Keith Kloor’s Collide-A-Scape provides a valuable venue for engagement across a normally unbridgeable cultural divide. I hope Keith decides to keep it going.
For those looking for a fix of mt ranting, I’ve been hanging around at Keith’s this week. This is in pursuit of attempting to gather my withs for a reply to Mosher’s recent piece at Curry’s. The Collide-A-Scape discussion is an interesting thread in itself.
I’ve come to an interesting conclusion. Admittedly it’s the sort of observation that is a bit too neat and broad to be perfectly true, but I think there is something useful to it.
Knowing what and whom to ignore and when is a central issue when science meets politics.
In normal science, your goal is to pursue truth. As soon as someone reveals themselves as stubbornly wrong on a subject which engages you both, you ignore them. That is a key skill in becoming effective in science.
In politics, your goal is to pursue social consensus. You cannot ignore anybody. That is a key skill in becoming effective in politics.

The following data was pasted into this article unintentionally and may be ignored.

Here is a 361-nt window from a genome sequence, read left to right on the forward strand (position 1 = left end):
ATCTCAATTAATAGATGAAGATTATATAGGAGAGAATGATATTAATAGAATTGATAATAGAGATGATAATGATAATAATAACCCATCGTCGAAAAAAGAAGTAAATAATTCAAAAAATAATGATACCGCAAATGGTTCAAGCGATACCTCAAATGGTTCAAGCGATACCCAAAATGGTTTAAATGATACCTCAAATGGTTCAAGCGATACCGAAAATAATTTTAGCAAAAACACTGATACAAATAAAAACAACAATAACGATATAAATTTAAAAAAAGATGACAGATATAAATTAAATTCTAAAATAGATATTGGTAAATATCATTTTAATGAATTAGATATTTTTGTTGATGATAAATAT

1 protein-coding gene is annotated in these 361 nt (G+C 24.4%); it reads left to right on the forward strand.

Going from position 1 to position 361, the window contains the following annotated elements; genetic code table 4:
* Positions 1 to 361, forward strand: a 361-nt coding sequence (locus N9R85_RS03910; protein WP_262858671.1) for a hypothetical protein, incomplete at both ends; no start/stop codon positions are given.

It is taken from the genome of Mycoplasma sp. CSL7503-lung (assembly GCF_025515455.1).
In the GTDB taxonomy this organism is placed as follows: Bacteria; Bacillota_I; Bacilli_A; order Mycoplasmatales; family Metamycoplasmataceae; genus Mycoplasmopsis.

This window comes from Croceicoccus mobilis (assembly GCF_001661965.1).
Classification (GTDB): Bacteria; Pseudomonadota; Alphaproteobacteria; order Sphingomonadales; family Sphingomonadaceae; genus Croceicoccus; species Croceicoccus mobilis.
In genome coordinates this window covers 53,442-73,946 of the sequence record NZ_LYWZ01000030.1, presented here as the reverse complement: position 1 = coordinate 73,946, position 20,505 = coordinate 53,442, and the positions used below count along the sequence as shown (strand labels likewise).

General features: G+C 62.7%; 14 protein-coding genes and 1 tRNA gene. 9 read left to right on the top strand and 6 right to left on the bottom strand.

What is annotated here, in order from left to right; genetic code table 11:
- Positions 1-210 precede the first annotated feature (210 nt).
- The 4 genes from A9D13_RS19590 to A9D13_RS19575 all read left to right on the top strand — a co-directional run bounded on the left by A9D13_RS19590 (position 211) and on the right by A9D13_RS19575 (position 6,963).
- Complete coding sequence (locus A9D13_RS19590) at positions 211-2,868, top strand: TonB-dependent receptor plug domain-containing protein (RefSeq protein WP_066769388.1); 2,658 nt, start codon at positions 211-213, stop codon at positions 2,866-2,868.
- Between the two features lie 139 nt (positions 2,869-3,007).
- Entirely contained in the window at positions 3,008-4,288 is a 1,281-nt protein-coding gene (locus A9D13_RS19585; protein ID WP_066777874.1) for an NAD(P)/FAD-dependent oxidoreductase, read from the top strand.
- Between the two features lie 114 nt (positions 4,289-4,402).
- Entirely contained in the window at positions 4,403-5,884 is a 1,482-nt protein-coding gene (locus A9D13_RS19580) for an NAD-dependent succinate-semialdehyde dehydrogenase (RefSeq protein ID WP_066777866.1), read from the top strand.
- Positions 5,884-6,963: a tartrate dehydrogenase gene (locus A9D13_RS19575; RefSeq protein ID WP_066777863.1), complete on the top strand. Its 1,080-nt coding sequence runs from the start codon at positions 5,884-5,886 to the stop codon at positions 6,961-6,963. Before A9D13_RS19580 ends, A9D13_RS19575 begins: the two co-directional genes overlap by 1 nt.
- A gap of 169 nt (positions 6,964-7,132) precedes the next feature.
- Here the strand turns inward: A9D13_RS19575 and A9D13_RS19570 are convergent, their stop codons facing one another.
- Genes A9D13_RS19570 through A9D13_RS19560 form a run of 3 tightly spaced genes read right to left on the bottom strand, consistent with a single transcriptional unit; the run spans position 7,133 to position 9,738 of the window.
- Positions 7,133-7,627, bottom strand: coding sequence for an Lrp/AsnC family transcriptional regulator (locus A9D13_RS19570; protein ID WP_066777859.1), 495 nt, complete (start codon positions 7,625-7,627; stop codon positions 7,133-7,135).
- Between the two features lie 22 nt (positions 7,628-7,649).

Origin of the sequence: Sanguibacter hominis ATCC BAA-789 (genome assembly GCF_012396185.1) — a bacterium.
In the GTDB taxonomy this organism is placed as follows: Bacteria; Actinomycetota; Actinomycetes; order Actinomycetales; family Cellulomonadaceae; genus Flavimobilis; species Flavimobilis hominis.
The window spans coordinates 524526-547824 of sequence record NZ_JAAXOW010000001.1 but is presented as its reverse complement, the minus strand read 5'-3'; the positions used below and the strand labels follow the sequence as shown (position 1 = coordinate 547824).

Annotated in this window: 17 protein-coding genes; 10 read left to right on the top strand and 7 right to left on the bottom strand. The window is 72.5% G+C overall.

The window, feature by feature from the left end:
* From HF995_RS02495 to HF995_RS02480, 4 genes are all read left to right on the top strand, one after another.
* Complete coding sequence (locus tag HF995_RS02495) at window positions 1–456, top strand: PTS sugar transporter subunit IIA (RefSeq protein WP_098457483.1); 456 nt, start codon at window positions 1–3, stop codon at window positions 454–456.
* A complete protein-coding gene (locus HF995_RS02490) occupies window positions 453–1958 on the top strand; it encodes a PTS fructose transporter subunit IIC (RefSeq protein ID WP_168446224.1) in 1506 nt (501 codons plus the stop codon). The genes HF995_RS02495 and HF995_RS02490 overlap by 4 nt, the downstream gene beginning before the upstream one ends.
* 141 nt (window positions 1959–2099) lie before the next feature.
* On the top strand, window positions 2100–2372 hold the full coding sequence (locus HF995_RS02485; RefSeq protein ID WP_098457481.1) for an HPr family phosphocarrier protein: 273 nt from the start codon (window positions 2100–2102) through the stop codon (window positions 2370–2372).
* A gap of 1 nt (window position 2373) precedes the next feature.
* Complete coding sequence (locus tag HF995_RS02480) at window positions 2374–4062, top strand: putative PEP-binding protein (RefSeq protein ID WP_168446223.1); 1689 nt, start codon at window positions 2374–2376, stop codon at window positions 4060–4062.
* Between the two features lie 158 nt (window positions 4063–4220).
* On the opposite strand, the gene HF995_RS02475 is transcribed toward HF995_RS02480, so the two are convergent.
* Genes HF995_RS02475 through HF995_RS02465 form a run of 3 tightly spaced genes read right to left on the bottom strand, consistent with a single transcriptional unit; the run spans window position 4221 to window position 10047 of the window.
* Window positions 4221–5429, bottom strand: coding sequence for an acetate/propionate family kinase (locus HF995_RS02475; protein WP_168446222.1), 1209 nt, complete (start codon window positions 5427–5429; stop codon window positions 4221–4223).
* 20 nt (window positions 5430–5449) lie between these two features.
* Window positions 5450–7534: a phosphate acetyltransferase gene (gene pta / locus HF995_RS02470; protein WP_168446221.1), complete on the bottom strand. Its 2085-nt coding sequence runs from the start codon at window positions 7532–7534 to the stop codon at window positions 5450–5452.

When science and politics meet, nobody knows what to do.
”Climategate” issues revealed in the stolen emails are almost entirely about scientists ignoring people who are scientifically irrelevant but politically relevant. I don’t see much in the supposed scandals in the emails that doesn’t relate directly to that.
Sometimes people who are wrong and clueless harass people who are informed. This is a very common configuration of postnormal science, perhaps the main one. The informed parties of course have been carefully trained to ignore any information that does not lead toward truth. What the past few years teaches us is that this plan fails when politics is involved.